Investors fear Thames Water contagion, Barclays says

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A failure at Thames Water could spread to other water companies and other essential infrastructure, according to investors surveyed by Barclays Research.

Three-quarters of investors believed that the potential failure of an unlisted water company such as Thames Water carried “industry-wide” contagion risks, Barclays said in a note on Tuesday.

It warned that the cost of raising debt could increase across the industry at a time when £45bn-£50bn was needed between 2025 and 2030, based on Moody’s ratings, the note said.

“We consider that the Thames Water situation may have broader severe sector ramifications,” Dominic Nash and Peter Crampton of Barclays said.

“Failing to preserve Thames Water’s investment grade status and exposing the senior opco bondholders to material losses would lead debt investors to question the resilience and the sustainability of the UK water regulatory framework”.

The opco, or operating company, is the regulated entity overseen by Ofwat. Bonds held at this level of the corporate structure have previously been considered bulletproof but Thames Water’s travails have challenged this view.

The findings by Barclays come days after contingency plans drawn up by officials were revealed, whereby some lenders to Thames Water face losses of as much as 40 per cent if the utility ends up being temporarily renationalised by the UK government. Chancellor Jeremy Hunt said last week that the government would never insure investors “against bad decisions made by management or shareholders”.

Thames Water, the UK’s biggest water company, provides water and sewage services to 16mn people, or around 25 per cent of the population. It is struggling with higher interest rates on its £18bn group debt and its parent company said earlier this month that it was in default.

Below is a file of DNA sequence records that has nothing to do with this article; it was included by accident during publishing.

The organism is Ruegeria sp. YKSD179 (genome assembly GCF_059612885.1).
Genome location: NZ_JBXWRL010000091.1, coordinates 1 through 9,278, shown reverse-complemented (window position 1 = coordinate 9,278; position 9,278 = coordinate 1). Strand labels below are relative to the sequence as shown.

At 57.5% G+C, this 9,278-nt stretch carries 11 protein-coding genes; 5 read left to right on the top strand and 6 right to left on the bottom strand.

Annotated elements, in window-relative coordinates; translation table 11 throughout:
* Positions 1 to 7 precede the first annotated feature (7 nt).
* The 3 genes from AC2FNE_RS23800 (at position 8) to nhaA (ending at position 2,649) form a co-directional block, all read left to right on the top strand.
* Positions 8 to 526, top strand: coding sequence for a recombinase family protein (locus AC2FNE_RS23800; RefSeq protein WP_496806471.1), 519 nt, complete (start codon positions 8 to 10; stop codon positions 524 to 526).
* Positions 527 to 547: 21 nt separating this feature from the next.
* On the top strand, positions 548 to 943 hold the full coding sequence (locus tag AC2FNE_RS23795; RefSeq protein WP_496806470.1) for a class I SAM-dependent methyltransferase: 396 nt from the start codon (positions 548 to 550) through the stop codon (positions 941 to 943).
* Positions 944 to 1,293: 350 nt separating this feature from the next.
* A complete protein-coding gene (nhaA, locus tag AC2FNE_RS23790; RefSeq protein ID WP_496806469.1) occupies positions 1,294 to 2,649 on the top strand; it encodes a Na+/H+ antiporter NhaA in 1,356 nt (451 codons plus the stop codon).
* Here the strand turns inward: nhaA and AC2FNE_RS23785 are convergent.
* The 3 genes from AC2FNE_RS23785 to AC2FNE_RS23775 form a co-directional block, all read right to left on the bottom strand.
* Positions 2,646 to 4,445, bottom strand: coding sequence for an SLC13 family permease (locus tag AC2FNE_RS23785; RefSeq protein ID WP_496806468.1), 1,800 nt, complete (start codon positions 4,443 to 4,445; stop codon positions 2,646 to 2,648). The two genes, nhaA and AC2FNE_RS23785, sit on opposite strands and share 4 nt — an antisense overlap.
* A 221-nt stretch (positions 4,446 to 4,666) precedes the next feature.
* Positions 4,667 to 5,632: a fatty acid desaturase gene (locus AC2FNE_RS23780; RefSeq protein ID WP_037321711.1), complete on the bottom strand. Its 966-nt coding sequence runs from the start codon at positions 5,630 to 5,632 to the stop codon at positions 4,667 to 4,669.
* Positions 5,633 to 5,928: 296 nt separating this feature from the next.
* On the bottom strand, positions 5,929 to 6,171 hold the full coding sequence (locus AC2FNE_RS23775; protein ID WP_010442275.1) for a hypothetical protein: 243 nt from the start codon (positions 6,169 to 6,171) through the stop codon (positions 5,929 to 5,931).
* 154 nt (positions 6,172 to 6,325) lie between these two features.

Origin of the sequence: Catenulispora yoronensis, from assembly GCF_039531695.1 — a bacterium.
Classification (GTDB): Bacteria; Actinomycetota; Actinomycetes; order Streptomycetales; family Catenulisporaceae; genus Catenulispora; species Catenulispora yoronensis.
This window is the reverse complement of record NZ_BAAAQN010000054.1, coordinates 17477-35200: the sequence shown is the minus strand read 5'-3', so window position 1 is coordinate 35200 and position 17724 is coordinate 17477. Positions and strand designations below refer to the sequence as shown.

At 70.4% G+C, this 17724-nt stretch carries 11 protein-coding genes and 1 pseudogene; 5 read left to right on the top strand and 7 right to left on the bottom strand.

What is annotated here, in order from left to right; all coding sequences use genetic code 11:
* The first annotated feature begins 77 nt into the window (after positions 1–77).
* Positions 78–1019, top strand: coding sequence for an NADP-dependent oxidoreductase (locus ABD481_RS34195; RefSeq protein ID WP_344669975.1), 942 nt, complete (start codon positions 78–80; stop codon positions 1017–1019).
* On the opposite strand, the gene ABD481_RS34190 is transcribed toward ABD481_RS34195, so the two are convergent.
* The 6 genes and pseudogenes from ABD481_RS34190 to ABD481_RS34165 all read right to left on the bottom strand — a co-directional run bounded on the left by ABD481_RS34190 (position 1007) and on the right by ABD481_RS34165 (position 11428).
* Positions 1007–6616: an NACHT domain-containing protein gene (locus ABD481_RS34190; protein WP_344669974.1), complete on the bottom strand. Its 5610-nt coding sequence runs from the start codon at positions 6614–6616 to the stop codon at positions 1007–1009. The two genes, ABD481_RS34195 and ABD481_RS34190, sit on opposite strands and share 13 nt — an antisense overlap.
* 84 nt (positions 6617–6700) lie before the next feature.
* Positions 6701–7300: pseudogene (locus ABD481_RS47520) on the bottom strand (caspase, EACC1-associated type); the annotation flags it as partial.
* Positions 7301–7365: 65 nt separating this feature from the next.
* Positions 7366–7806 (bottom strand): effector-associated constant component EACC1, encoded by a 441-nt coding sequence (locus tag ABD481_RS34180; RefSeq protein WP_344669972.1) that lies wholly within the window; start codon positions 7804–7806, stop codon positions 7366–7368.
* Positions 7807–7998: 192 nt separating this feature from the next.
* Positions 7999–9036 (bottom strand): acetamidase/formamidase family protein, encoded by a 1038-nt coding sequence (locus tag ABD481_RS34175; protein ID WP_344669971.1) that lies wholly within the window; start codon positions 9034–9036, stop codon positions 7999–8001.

Market jitters have now grown so much that even the top-ranked bonds in the so-called “regulatory ringfence” around the core utility are trading at substantial discounts. Distressed debt funds such as Elliott Management have scooped up some of these bonds, betting that eventual losses will not be as steep as feared, however.

Thames Water still needs to find more than £3bn in equity to cover a five-year business plan required by the UK regulator to fix chronic leaks and sewage spills. But investors — including the pension funds USS and Omers as well as the Chinese and Abu Dhabi sovereign wealth funds — have deemed the company “uninvestable” and are refusing to invest any more money into the business, blaming restrictive regulation from Ofwat.

Seventy per cent of investors surveyed by Barclays said Ofwat’s regulatory regime was unhelpful in attracting capital, while 79 per cent expect the water companies to keep missing regulatory targets until 2030. This could exacerbate the “performance issues of low-return companies, making them less likely to attract capital”, the investors warned.

Water assets are considered the most risky of the regulated utilities but nearly two-thirds of investors also said they believed that the sector’s poor performance could affect investor appetite for other infrastructure such as gas and power, the Barclays note added.

Barclays’s survey was based on nearly 80 responses from credit and equity institutional investors, conducted in the week to April 19.

Water UK, which represents the industry, said: Investors have choices and it should act as an alarm that investors consider the UK’s water industry as much riskier than elsewhere. This is another sign that Ofwat will need to think seriously about their approach.”

Thames Water declined to comment.

Ofwat said that its next regulatory period would “put customer and environmental priorities at the heart of the water sector”.

“In order to drive this change we need to ensure that the sector attracts investment and is fair to bill payers,” it added.

“We also need to see companies deliver the performance that customers expect and that they are run in a way that meets customers’ expectations.”

Additional reporting by Robert Smith in London

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